Julia Gillard backs Queen's successor as Commonwealth head

Australian Prime Minister Julia Gillard Julia Gillard's comments on the Commonwealth may surprise some

A quick internet search reveals how Julia Gillard has made headlines in recent days.

The Australian prime minister survived a leadership challenge; reshuffled her cabinet; and apologised to the victims of her country's policy in the past of forced adoptions.

But an answer she gave in parliament doesn't appear to have registered at all.

It was in response to a question about the Commonwealth Charter.

The organisation's attempt to set out, for the first time, its core principles is not a topic which obviously excites the minds of headline writers. But what Ms Gillard had to say was significant and potentially historic.

The key passage was delivered as the prime minister paid tribute to the "distinguished" service of the Queen as head of the Commonwealth over many decades.

Start Quote

She clearly envisages a future where Charles wouldn't be her king but would be head of the Commonwealth”

End Quote

She went on to say this: "The institution of the head of the Commonwealth, standing as it does above individual governments, has been an asset of the Commonwealth since its foundation, and we need not be reticent about its future.

"For Australia's part, I am sure the Queen's successor as monarch will one day serve as head of the Commonwealth with the same distinction as her Majesty has done."

This straightforward and clear statement that the Prince of Wales will one day follow in his mother's footsteps - as the symbolic head of a body which represents 30% of the world's population - is striking for a number of reasons.

Until recently, it had been the accepted view that Charles, unlike Elizabeth, would not automatically take on this role.

The heads of government of the 54 countries would have to decide what to do when the prince became king.

But that accepted view has been challenged gently in recent weeks.

As I have written before, the Commonwealth secretary-general, Kamalesh Sharma, has spoken of how Prince Charles' support for the Commonwealth had "deepened" its links to the Crown.

And, at the same event, the Queen thanked Mr Sharma for his "thoughtful" words about the "enduring value" of this bond.

Added to these remarks, we now have Ms Gillard's far from opaque or delphic comments.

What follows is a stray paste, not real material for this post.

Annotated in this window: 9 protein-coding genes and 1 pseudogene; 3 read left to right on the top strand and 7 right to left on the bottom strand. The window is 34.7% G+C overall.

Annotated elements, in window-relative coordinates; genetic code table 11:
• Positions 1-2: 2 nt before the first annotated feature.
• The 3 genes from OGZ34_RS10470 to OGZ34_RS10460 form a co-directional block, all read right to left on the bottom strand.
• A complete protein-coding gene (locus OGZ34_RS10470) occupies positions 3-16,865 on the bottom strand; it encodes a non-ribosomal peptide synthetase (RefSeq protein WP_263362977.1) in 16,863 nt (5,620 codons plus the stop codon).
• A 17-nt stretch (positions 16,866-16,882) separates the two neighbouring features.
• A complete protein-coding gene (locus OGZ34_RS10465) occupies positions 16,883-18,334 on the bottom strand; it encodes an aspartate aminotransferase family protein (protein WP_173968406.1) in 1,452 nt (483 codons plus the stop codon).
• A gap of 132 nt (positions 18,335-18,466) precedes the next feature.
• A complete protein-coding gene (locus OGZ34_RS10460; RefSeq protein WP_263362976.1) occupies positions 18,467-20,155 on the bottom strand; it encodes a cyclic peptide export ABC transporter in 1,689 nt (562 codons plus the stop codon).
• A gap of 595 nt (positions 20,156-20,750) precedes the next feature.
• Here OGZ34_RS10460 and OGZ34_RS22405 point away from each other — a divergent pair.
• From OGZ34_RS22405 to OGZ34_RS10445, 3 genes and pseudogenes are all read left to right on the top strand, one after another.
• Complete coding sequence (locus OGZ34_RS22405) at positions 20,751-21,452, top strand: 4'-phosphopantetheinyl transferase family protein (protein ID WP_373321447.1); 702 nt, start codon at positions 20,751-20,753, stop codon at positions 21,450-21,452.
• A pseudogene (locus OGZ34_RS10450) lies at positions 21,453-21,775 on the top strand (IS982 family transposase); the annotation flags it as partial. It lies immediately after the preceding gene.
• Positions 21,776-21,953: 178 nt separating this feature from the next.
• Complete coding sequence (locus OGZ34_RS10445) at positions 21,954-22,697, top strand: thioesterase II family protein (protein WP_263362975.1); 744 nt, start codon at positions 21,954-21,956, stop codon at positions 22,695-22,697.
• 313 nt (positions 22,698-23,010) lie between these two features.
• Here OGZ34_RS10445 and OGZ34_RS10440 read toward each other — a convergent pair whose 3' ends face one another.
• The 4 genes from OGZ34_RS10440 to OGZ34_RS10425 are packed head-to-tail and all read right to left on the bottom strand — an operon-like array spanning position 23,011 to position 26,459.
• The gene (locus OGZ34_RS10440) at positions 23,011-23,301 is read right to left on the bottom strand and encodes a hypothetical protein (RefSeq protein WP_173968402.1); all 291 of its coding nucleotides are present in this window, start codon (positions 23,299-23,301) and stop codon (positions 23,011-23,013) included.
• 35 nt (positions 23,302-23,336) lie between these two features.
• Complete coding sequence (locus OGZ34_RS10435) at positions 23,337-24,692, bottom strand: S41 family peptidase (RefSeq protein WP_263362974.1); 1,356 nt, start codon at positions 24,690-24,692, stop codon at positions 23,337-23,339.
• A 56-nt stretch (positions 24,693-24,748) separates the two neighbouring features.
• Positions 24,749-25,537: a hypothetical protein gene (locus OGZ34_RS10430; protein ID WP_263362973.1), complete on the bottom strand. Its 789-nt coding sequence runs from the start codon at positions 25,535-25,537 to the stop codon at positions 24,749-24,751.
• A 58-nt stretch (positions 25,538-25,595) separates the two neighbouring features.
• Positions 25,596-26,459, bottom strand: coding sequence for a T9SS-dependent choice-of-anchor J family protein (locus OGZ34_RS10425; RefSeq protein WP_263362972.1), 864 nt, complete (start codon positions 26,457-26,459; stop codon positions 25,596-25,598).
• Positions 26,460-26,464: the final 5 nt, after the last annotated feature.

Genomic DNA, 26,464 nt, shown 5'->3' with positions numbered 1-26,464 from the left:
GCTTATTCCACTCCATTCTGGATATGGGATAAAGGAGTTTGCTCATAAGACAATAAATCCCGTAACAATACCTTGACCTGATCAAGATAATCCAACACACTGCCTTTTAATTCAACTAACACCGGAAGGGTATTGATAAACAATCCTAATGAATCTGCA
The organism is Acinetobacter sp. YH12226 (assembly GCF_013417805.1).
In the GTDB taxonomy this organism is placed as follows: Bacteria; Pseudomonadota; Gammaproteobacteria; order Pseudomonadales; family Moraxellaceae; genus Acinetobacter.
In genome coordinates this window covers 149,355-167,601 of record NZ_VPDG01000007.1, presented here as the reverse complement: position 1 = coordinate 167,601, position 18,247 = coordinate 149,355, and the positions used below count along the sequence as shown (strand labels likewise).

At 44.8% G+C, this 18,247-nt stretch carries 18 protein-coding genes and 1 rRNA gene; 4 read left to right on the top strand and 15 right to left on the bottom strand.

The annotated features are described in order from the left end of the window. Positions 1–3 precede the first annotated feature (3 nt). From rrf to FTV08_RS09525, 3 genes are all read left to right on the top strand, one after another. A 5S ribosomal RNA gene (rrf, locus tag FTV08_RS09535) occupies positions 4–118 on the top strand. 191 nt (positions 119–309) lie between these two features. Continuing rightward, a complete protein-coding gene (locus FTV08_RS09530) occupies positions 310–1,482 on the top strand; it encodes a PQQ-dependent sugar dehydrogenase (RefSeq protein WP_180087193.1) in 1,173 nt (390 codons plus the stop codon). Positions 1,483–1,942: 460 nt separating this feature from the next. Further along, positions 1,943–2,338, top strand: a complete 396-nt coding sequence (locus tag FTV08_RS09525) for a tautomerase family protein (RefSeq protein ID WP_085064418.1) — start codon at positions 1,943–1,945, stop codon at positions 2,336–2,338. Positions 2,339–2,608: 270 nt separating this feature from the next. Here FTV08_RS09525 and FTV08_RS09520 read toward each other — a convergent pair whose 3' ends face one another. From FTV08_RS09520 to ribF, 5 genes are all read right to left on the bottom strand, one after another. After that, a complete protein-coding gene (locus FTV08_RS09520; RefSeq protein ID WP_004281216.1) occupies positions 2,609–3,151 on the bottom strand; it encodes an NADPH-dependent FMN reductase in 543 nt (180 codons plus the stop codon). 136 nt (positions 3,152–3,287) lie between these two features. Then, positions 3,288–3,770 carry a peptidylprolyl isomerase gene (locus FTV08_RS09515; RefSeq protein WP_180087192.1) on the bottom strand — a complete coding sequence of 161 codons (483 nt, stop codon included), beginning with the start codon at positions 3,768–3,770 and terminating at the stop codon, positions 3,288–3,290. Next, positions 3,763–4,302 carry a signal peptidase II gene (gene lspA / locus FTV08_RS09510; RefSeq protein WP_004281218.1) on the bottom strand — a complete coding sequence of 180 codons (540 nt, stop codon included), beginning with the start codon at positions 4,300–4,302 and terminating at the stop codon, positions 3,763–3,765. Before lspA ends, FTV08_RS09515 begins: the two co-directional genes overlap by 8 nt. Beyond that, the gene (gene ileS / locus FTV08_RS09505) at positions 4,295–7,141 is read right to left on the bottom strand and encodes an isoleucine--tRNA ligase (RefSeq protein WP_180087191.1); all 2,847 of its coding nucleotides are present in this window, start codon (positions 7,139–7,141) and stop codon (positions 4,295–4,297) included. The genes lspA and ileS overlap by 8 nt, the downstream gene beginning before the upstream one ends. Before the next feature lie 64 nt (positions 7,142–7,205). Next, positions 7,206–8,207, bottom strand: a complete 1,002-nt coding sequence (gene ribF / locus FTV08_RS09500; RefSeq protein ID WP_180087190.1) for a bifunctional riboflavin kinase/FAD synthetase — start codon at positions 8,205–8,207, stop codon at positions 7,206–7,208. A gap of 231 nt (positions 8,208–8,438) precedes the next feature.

Removing uncertainty?

They have added resonance because of her view of the value of maintaining Australia's link with the British crown.

She's made it clear she would favour her country becoming a republic once the Queen is no longer on the throne.

So, she clearly envisages a future where Charles would not be her king but would be head of the Commonwealth.

Her endorsement of that role is an important one for the heir to the throne.

The days and weeks after he fulfils his destiny could be tricky ones.

He has his critics, countries other than Australia could seek to remove him as their head of state, and uncertainty over whether or not he would take on the Commonwealth could prove to be destabilising.

Julia Gillard has sought to remove that uncertainty.

One has to assume that her public statement followed private soundings. The mood music, for now, is that a body born out of the collapse of the British empire appears content to have an unelected monarch as its next head.

This will bolster the reign of Britain's next sovereign.

Without fanfare or fuss, a republican named Julia has come to the aid of Charles, a future king.

Peter Hunt Article written by Peter Hunt Peter Hunt Diplomatic and royal correspondent

Prince William in Japan: From one ancient institution to another

When Prince William met Emperor Akihito it was an encounter between the representatives of one ancient institution and of another, which is even more ancient.

Read full article


This entry is now closed for comments

Jump to comments pagination
  • rate this

    Comment number 47.

    "34.The Village Idiot

    . Suggest you go there if you don't like a monarchy...its served us well for 1500 years."

    It's served a few very well, but the millions who have done the dying or been maimed due to petty inter-royal disputes probably see things rather differently.

  • rate this

    Comment number 46.


    A/. The type of politicians you refer to wouldn't stand for office as President because they'd not have any great power - and we could set the pay at minimum wage to discourage the greedy.

    B/. It would be MASSIVELY cheaper. No endless list of hangers on to pay for for starters & we get shot of the pointless pomp & ceremony.....

  • rate this

    Comment number 45.

    commonwealth lol

  • rate this

    Comment number 44.

    Surely when people (some royalists) say that are worried about Charles as a King, they are highlighting the problem with the Monarch. Our politicians are rubbish is not a reason for the Monarch to remain, it simply highlights weakness of the population and the problem of apathy. I hope over time both things change, but right now we're seeing how ugly politics can be.

  • rate this

    Comment number 43.